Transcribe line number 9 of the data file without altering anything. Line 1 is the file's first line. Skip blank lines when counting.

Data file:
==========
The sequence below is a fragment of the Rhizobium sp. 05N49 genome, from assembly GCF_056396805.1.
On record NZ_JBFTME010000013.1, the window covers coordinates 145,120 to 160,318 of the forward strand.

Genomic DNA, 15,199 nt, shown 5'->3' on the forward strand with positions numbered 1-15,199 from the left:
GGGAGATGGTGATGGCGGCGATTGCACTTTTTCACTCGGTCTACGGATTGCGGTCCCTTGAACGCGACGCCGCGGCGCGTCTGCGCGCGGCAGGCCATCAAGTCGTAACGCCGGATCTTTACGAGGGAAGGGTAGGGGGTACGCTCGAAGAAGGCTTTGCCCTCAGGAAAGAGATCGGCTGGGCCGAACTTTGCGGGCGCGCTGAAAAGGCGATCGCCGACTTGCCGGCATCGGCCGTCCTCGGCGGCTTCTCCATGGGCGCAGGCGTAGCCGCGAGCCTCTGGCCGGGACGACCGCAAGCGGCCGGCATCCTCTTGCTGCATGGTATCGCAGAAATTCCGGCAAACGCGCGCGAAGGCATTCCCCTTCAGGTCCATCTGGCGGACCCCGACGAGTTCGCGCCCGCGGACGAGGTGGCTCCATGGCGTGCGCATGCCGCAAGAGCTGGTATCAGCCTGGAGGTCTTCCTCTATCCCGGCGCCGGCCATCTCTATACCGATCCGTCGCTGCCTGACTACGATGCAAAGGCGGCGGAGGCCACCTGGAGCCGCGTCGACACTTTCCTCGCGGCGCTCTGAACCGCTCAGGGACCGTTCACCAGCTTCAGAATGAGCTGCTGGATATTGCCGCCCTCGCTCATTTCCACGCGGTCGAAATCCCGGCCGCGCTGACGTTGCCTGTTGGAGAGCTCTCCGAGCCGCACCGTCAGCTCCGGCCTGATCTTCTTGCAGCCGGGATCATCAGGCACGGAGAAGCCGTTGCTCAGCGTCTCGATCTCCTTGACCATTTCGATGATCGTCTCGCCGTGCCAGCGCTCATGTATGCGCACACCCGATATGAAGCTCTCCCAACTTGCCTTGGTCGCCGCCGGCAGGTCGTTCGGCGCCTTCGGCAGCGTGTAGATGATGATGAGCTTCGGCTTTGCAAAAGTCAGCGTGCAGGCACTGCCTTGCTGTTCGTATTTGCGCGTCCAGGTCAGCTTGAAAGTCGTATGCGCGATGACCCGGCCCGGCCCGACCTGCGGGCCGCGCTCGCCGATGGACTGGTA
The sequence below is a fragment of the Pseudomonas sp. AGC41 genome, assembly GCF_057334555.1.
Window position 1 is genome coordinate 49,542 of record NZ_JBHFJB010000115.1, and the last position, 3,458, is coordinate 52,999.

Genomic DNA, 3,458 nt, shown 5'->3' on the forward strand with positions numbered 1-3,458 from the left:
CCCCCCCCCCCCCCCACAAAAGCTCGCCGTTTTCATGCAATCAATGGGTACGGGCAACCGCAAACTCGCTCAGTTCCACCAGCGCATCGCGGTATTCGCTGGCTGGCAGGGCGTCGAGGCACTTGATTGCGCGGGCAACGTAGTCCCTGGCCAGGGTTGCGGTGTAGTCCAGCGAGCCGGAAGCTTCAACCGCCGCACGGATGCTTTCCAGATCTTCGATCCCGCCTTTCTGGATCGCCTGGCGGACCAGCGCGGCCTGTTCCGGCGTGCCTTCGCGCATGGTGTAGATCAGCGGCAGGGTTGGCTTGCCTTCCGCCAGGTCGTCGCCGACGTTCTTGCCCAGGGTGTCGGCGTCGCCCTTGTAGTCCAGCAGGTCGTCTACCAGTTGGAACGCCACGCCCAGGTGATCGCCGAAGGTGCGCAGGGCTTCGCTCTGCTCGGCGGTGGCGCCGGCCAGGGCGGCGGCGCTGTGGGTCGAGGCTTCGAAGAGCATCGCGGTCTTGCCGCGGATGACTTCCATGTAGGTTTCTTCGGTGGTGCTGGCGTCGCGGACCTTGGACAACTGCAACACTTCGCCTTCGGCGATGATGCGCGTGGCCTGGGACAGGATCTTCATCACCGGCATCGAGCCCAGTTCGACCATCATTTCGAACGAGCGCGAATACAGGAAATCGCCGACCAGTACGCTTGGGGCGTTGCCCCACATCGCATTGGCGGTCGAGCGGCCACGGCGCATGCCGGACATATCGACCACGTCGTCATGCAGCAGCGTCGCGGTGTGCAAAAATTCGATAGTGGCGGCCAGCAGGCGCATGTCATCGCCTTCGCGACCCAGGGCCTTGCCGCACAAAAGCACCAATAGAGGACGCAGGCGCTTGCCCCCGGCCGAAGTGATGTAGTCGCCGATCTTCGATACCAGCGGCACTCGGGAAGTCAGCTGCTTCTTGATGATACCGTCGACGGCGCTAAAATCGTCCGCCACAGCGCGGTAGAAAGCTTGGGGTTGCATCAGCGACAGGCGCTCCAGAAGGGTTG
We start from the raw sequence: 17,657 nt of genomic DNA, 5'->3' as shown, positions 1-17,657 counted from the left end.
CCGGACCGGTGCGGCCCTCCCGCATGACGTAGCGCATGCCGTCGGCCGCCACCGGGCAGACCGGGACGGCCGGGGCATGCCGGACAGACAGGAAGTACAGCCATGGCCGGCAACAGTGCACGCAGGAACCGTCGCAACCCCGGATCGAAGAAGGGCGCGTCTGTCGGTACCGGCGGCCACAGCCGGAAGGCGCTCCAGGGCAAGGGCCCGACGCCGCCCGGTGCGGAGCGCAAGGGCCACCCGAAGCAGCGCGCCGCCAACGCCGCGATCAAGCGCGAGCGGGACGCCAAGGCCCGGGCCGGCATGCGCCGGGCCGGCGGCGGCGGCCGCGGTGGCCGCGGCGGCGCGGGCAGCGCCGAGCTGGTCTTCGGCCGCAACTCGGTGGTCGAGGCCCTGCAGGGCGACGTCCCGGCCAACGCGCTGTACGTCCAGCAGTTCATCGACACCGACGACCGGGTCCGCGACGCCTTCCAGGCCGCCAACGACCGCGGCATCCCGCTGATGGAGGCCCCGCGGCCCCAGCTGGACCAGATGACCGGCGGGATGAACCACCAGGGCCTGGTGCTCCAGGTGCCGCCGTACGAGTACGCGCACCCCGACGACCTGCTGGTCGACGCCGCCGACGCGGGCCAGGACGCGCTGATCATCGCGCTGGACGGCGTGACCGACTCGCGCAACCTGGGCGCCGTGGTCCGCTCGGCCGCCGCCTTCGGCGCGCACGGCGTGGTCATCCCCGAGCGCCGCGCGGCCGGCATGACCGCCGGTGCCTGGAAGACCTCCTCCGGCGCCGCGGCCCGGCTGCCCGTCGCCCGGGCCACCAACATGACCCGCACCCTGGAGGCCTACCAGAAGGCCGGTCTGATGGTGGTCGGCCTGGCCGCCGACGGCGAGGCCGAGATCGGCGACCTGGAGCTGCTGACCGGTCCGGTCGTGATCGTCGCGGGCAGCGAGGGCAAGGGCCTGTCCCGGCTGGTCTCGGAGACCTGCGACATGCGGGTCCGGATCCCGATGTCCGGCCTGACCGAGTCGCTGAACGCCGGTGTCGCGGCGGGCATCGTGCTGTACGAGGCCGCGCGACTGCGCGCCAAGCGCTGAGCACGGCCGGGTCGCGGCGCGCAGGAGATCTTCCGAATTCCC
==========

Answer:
We start from the raw sequence: 17,657 nt of genomic DNA, 5'->3' as shown, positions 1-17,657 counted from the left end.